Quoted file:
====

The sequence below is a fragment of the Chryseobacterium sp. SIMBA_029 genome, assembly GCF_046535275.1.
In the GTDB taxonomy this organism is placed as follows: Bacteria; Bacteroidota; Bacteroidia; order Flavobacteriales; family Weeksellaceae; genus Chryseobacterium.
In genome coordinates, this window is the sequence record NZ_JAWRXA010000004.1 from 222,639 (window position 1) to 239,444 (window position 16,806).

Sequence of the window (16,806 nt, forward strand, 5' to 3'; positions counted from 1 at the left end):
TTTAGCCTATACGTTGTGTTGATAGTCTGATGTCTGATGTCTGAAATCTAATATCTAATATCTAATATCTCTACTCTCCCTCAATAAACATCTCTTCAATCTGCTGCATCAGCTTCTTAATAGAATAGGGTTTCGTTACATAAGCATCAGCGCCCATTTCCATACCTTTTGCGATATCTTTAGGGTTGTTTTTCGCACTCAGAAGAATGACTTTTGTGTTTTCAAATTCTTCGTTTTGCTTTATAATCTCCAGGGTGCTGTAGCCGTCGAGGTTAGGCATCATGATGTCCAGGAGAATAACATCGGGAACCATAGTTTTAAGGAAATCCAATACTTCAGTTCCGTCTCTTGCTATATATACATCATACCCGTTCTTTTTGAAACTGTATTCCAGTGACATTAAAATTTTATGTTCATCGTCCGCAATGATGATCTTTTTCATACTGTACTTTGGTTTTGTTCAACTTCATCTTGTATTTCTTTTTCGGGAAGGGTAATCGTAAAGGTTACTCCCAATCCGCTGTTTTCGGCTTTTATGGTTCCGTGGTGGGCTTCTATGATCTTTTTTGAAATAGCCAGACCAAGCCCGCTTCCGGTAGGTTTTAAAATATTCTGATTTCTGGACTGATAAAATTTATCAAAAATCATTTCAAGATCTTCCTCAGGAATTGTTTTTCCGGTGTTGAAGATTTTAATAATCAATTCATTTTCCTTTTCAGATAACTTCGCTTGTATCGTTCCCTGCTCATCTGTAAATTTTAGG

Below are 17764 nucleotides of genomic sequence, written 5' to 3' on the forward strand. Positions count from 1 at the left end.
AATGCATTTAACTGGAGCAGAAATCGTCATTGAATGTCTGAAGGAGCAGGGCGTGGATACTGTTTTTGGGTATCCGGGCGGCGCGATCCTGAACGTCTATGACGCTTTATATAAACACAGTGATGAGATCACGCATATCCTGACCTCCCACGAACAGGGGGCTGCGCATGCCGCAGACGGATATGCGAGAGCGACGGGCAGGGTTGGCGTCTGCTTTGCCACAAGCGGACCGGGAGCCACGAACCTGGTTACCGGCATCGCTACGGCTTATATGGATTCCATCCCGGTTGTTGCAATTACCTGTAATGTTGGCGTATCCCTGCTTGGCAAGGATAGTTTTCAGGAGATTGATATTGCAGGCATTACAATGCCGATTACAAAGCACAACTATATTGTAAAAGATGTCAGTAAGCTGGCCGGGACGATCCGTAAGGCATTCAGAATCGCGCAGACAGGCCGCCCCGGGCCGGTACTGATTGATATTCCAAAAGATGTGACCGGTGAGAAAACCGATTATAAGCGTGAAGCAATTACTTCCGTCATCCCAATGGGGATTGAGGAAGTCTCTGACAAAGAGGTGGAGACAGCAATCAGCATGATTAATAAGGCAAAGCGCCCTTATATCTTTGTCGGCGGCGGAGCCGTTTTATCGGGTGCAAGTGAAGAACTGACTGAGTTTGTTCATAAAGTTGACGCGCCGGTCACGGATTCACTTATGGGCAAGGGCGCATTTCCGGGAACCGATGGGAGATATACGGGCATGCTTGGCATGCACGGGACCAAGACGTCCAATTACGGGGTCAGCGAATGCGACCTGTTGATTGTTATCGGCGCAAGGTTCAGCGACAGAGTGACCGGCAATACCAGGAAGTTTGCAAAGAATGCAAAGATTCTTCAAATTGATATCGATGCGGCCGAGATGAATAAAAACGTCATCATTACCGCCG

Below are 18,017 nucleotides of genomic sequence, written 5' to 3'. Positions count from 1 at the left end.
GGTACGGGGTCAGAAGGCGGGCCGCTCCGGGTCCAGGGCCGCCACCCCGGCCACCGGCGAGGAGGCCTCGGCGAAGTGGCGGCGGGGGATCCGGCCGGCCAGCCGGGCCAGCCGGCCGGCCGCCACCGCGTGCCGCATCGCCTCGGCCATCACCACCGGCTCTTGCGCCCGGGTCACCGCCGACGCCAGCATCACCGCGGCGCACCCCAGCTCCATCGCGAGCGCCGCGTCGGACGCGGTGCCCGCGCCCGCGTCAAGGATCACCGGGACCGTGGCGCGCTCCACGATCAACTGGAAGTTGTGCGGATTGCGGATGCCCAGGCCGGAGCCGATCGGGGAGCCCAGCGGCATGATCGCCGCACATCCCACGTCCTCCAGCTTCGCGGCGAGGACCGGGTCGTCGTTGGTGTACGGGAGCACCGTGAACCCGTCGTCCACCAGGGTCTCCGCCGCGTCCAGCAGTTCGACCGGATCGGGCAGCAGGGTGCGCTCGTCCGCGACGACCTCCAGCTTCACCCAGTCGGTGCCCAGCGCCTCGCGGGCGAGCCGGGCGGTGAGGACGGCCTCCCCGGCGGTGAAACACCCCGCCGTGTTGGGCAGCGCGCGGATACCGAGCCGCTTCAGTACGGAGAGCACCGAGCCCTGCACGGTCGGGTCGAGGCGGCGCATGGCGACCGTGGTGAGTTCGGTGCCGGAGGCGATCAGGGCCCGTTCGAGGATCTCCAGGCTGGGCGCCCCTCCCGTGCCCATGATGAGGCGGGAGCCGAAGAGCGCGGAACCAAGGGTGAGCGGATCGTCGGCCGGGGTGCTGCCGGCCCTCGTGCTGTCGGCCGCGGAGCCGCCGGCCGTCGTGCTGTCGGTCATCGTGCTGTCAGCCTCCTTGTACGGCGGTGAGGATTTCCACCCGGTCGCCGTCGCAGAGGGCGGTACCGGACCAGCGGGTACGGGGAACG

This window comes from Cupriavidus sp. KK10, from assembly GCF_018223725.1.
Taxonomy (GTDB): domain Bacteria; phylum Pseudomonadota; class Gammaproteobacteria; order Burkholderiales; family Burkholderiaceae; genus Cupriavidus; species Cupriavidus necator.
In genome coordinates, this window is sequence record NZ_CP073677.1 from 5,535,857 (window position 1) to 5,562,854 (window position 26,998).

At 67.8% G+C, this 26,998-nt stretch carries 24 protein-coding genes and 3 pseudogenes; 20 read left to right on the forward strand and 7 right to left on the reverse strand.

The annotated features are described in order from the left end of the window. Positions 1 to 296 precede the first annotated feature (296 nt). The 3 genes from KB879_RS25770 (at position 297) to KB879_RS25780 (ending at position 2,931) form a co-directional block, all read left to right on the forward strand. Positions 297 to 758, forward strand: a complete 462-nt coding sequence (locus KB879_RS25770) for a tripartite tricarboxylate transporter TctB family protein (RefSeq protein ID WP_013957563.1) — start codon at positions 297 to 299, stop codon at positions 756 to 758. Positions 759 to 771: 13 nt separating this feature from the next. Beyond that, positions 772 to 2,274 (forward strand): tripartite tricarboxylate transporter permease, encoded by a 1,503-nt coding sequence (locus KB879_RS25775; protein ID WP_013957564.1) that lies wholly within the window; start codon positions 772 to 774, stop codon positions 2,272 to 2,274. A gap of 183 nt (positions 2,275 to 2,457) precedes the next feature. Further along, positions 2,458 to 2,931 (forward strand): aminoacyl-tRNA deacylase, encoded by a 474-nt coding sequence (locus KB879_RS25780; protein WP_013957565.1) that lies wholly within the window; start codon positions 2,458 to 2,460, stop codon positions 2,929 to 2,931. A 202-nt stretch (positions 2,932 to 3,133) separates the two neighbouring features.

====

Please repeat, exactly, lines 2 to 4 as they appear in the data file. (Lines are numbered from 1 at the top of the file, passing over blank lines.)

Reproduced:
In the GTDB taxonomy this organism is placed as follows: Bacteria; Bacteroidota; Bacteroidia; order Flavobacteriales; family Weeksellaceae; genus Chryseobacterium.
In genome coordinates, this window is the sequence record NZ_JAWRXA010000004.1 from 222,639 (window position 1) to 239,444 (window position 16,806).

Sequence of the window (16,806 nt, forward strand, 5' to 3'; positions counted from 1 at the left end):